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March 15, 2016

Google Is Removing Right-Column Desktop Ads

By Chris Vendilli 2 Minute Read

In the land of Google, change is constant. Google is constantly testing their efficacy for each detail of the search engine, and that includes ad placement. In the last few years, making the search engine more mobile-friendly has been a primary goal since more users are accessing Google from mobile devices. The most recent change has been to the placement of ads on SERPs. On February 19, 2016 Google eliminated the right-hand column of text ads, and increased the number of text ads at the top of each page to four, and on the bottom to three. Depending on the exact query, you may see up to 11 ads on the page. Other results, such as Knowledge Panels will still appear in the right-hand column with potentially more ads.

You may have seen testing of this method in various configurations in your results before this date. Google tests various ad placements regionally, locally and in the results to specific queries all the time, making it hard to remember where ads were placed yesterday if you are not paying attention. The average consumer doesn't really see these changes on a day-to-day basis, because they are not concentrating on them.

Don't Panic!

Although change is scary and intimidating to many people, it isn't something to fear in this instance. Google has made these changes due to results from previous tests, and wouldn't have made the changes without a lot of research. While you may not have been aware of the imminent change, it is typical of Google to move ad placement around for better results. Google has been experimenting with four ads at the top of the page since 2010. More experiments were seen last year as tests for this new configuration was tested in other areas. Mobile devices offer new challenges for Google including how to present ads in the most efficient way.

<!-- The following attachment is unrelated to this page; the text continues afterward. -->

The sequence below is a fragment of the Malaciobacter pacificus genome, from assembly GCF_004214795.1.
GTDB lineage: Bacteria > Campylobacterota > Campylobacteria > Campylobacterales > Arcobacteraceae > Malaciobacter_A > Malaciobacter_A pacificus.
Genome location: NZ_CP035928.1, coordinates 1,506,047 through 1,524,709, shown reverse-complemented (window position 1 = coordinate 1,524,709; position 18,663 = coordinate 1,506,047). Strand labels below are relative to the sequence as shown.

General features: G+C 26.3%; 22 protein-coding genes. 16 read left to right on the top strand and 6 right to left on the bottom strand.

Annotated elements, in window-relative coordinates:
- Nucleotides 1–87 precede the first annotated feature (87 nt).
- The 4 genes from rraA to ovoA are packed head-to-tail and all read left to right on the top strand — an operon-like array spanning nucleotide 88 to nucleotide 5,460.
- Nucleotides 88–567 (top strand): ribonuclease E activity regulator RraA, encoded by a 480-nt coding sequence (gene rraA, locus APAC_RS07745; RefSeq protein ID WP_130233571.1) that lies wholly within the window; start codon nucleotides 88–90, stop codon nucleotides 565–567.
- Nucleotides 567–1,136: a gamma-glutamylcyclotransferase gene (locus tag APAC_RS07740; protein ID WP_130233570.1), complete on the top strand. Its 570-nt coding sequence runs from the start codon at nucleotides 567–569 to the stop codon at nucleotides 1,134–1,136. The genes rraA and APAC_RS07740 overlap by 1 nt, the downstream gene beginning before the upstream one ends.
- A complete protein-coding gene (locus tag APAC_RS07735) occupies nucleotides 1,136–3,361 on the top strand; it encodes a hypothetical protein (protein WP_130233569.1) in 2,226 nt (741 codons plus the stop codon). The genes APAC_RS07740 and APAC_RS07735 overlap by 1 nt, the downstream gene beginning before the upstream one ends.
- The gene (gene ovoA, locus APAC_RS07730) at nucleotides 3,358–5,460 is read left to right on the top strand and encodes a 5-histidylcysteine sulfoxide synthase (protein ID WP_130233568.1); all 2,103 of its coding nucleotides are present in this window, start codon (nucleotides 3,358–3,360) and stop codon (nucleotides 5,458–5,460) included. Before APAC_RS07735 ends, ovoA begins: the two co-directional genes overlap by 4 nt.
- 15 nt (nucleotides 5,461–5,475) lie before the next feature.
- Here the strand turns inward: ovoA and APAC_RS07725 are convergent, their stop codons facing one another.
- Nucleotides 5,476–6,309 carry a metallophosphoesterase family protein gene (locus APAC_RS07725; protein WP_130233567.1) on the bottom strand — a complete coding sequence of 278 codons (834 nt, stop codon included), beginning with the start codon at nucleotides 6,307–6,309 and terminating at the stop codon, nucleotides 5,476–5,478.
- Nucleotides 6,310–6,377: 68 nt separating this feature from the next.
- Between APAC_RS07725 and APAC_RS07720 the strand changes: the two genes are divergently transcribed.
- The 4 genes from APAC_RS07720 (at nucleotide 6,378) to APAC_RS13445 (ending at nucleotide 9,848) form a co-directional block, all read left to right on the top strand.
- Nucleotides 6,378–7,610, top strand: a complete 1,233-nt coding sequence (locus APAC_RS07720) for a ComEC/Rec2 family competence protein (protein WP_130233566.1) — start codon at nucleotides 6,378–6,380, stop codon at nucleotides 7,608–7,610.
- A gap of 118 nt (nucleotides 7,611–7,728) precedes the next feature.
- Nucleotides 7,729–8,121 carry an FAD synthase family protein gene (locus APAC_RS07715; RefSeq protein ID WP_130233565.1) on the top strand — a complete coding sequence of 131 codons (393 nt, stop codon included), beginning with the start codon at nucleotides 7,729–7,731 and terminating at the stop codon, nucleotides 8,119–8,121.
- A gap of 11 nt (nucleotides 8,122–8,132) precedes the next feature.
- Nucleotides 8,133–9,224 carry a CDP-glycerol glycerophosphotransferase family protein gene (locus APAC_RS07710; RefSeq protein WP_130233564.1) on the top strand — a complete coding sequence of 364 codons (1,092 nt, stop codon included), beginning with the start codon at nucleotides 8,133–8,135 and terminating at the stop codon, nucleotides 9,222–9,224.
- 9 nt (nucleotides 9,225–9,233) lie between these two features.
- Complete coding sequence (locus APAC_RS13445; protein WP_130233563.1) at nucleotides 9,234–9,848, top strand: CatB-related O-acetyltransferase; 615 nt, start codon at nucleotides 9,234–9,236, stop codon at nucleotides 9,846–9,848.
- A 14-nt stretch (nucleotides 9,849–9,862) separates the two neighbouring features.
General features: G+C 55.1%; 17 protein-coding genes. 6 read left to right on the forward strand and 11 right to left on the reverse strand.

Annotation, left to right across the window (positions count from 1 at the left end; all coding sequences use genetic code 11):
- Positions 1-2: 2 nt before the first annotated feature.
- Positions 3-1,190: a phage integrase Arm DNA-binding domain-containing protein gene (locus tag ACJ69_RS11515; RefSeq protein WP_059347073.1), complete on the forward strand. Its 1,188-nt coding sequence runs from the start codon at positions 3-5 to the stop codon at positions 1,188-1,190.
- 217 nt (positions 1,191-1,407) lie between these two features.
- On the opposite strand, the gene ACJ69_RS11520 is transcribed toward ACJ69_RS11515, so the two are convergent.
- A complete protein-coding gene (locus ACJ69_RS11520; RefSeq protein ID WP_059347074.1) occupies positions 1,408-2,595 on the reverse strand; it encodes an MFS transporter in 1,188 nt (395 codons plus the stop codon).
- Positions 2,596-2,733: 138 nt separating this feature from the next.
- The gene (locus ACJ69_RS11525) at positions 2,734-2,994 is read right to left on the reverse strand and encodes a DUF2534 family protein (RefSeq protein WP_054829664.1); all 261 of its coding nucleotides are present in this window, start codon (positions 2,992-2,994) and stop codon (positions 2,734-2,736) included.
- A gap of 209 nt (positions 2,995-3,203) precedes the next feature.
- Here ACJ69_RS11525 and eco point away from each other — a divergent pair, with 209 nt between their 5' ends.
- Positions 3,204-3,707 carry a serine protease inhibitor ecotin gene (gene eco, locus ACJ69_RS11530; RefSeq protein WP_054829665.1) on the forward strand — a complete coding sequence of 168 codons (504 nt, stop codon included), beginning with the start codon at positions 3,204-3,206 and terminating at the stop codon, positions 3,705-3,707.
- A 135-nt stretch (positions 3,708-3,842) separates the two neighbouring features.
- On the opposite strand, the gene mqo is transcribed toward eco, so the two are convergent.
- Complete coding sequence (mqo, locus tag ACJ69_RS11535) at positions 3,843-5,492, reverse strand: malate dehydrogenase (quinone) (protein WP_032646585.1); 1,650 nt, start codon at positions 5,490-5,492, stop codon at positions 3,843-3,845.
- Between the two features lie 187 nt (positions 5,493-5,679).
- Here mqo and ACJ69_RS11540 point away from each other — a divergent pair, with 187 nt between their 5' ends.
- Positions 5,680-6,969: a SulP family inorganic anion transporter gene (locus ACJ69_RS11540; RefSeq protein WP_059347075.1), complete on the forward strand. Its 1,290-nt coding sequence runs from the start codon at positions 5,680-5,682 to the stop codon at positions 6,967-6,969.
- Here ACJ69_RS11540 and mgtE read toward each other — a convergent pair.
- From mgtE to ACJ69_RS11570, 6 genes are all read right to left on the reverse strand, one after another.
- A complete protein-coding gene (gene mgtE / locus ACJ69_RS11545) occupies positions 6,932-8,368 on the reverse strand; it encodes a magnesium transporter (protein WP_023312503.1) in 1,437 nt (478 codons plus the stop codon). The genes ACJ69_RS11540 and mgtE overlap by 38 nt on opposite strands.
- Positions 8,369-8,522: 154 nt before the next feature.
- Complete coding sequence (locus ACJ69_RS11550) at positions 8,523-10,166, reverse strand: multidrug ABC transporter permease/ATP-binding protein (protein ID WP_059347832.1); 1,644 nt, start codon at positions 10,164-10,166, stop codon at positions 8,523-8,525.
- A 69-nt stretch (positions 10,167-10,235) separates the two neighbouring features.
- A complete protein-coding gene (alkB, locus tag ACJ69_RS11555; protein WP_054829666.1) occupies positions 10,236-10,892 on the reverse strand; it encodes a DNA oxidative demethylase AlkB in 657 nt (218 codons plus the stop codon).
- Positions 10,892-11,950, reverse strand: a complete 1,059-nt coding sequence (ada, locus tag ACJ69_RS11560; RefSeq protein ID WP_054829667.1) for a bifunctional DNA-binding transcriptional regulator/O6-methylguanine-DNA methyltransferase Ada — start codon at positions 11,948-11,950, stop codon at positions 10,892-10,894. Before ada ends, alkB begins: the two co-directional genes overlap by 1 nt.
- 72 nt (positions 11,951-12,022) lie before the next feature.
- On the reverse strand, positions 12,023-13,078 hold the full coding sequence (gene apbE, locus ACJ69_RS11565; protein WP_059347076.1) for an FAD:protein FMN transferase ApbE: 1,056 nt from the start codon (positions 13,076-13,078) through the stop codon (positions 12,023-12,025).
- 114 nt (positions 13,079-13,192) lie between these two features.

Google will still not necessarily present four ads above the organic listings in all SERPs. They are focusing this effort on "highly commercial queries," meaning a clear intent to purchase. Examples given are "hotels in New York" or "car insurance."

Winners and Losers

It is difficult to tell exactly how the new configuration will affect advertisers, but Larry Kim has suggested the following:

  • PPC marketers: Side and bottom ads account for 14.6 of total clicks, and changes in the way the ads are presented will offset most of the impact of this change.
  • Position 3 and PLAs: Position 3 has gotten a big boost with click-through rates increasing 15 percent. Product Listing Ads have shown a moderate increase in CTR and paid clicks from SERP.
  • Positions 5 through 11: These positions have all declined in impression share and total shares, definitely losers in this change.
  • Organic search: As generally happens, organic search is a loser in this change, especially in highly commercial queries. In many queries, you won't see the fourth ad in the top section meaning that there is less of an impact to the top result in organic search. However, if you are in one of the more commercial industries (as judged by Google), you will feel the impact.

How to React

It is really too soon to know exactly how you will be affected. Study your metrics over the next few weeks and months to decide what steps to take. You may need to make adjustments with some ad placements depending on the keyword and/or industry you are in.

Chris Vendilli
About the Author
Chris is the founder and CEO of Vendilli Digital Group. In his free time, you’ll find him camping, fishing, or playing beer league ice hockey with a bunch of guys who refuse to admit they’re already over the hill.

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